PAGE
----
The Seventh Continent is acclaimed Austrian director Michael Haneke’s first film. It shows three years in the life of a family comprised of a mother, father, and daughter. The film follows them through their mundane daily happenings: going to school and work, writing letters, eating dinner, shopping, driving. They are viewed through long often dialogue-free scenes that help elucidate how middle-class modern life can set the basis for depression, boredom, and hopelessness.
The film opens with an incredibly long shot of the family moving through a car wash, sitting together silently and expressionless. This scene sets the basis for what the film will be doing. It shows the average middle-class family performing one of the many mundane events of everyday life. The scenes that follow expound on this thought – shopping for groceries, working at a repetitive job, eating dinner, saying a prayer before bed. This tapestry puts the viewer in the mindset of the individual characters. The scenes are expertly shot which helps keep the interest high, but their length and lack of action and emotion make it nearly impossible for the mind to not momentarily wander. Haneke is purposefully testing our patience – he wants our minds to wander and question the inclusion of these seemingly pointless takes, but it isn’t until later that we begin to see his intent.
He is making us feel how they feel. They too are wondering what the purpose of these long visits to the store are, or keeping their car clean when they will inevitably come back to once again sit through the wash. It’s showing the father work towards a higher position in his company only to end up spending the money on the same things – groceries, car maintenance, tools. They seem to have goals in life, but even when they are achieved there is no apparent change. The characters are simply moving through time in the only way they know how. Their middle-class life has led them to a relentless, never-ending cycle of work and sleep.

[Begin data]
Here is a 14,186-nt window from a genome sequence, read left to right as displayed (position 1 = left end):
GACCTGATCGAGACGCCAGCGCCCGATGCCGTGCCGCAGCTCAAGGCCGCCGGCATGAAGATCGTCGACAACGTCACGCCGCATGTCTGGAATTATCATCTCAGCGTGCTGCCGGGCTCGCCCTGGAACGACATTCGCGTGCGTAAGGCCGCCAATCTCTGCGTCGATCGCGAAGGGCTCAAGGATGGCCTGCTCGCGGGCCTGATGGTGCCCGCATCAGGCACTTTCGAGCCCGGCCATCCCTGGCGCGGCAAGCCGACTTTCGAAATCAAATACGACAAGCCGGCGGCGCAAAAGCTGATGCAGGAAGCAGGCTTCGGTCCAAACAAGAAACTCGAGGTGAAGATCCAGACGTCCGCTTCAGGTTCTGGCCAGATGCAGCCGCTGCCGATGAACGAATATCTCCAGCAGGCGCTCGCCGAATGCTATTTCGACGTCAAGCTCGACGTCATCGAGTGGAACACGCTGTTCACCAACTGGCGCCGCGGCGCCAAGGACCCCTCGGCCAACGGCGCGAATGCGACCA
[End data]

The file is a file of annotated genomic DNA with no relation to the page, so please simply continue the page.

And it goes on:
This eventually leads to their breakdown and suicide. The suicide itself is treated respectfully but is nonetheless horrifying to watch. The destruction of everything they own is their abandonment of what they have attained in their meaningless lives. There seems to be something else they are trying to say with it – it could be they are calling out for help, or expressing their worldview to whoever finds them, or even buying time by doing something different than they’ve done over the last many years. The first moments of grief are shown when the daughter cries over her fish and when the mother cries over her daughter’s body. There is still some life and emotion left in them all, but it takes an event truly unique and petrifying to bring it out.
The Seventh Continent is a brilliantly shot movie that allows the actors to express themselves in ways not often seen in the film. The takes of complete silence still say so much because of the emotions portrayed on their faces. It is also a highly valid critique on modern life and our seeming lack of interest in mental healthcare. Haneke is not criticizing the family so much as he is criticizing society for leading them to this act. He is breaking down the middle-class capitalist world view, and showing the only possibility of its end if it continues.
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